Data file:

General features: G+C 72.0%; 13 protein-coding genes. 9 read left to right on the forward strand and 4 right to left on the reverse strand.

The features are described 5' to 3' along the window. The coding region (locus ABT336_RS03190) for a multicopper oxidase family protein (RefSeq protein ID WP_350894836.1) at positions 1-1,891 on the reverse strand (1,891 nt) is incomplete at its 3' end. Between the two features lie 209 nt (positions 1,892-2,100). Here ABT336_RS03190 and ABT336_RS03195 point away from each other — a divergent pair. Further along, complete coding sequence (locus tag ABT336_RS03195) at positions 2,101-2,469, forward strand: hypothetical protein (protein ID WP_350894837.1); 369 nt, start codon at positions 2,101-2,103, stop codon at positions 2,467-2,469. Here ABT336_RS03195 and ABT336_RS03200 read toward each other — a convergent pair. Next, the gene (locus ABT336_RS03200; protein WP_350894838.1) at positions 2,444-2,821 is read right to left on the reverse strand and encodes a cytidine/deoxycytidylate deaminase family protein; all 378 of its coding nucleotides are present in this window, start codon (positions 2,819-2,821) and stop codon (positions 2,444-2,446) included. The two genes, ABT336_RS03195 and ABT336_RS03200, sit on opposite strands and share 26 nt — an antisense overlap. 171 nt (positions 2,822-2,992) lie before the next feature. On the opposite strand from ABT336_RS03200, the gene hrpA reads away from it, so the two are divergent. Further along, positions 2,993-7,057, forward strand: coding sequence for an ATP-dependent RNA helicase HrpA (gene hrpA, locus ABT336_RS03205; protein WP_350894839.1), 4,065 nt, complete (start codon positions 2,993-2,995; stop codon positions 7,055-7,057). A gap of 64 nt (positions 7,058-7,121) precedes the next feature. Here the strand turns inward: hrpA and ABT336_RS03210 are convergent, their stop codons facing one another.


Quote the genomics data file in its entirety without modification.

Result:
General features: G+C 72.0%; 13 protein-coding genes. 9 read left to right on the forward strand and 4 right to left on the reverse strand.

The features are described 5' to 3' along the window. The coding region (locus ABT336_RS03190) for a multicopper oxidase family protein (RefSeq protein ID WP_350894836.1) at positions 1-1,891 on the reverse strand (1,891 nt) is incomplete at its 3' end. Between the two features lie 209 nt (positions 1,892-2,100). Here ABT336_RS03190 and ABT336_RS03195 point away from each other — a divergent pair. Further along, complete coding sequence (locus tag ABT336_RS03195) at positions 2,101-2,469, forward strand: hypothetical protein (protein ID WP_350894837.1); 369 nt, start codon at positions 2,101-2,103, stop codon at positions 2,467-2,469. Here ABT336_RS03195 and ABT336_RS03200 read toward each other — a convergent pair. Next, the gene (locus ABT336_RS03200; protein WP_350894838.1) at positions 2,444-2,821 is read right to left on the reverse strand and encodes a cytidine/deoxycytidylate deaminase family protein; all 378 of its coding nucleotides are present in this window, start codon (positions 2,819-2,821) and stop codon (positions 2,444-2,446) included. The two genes, ABT336_RS03195 and ABT336_RS03200, sit on opposite strands and share 26 nt — an antisense overlap. 171 nt (positions 2,822-2,992) lie before the next feature. On the opposite strand from ABT336_RS03200, the gene hrpA reads away from it, so the two are divergent. Further along, positions 2,993-7,057, forward strand: coding sequence for an ATP-dependent RNA helicase HrpA (gene hrpA, locus ABT336_RS03205; protein WP_350894839.1), 4,065 nt, complete (start codon positions 2,993-2,995; stop codon positions 7,055-7,057). A gap of 64 nt (positions 7,058-7,121) precedes the next feature. Here the strand turns inward: hrpA and ABT336_RS03210 are convergent, their stop codons facing one another.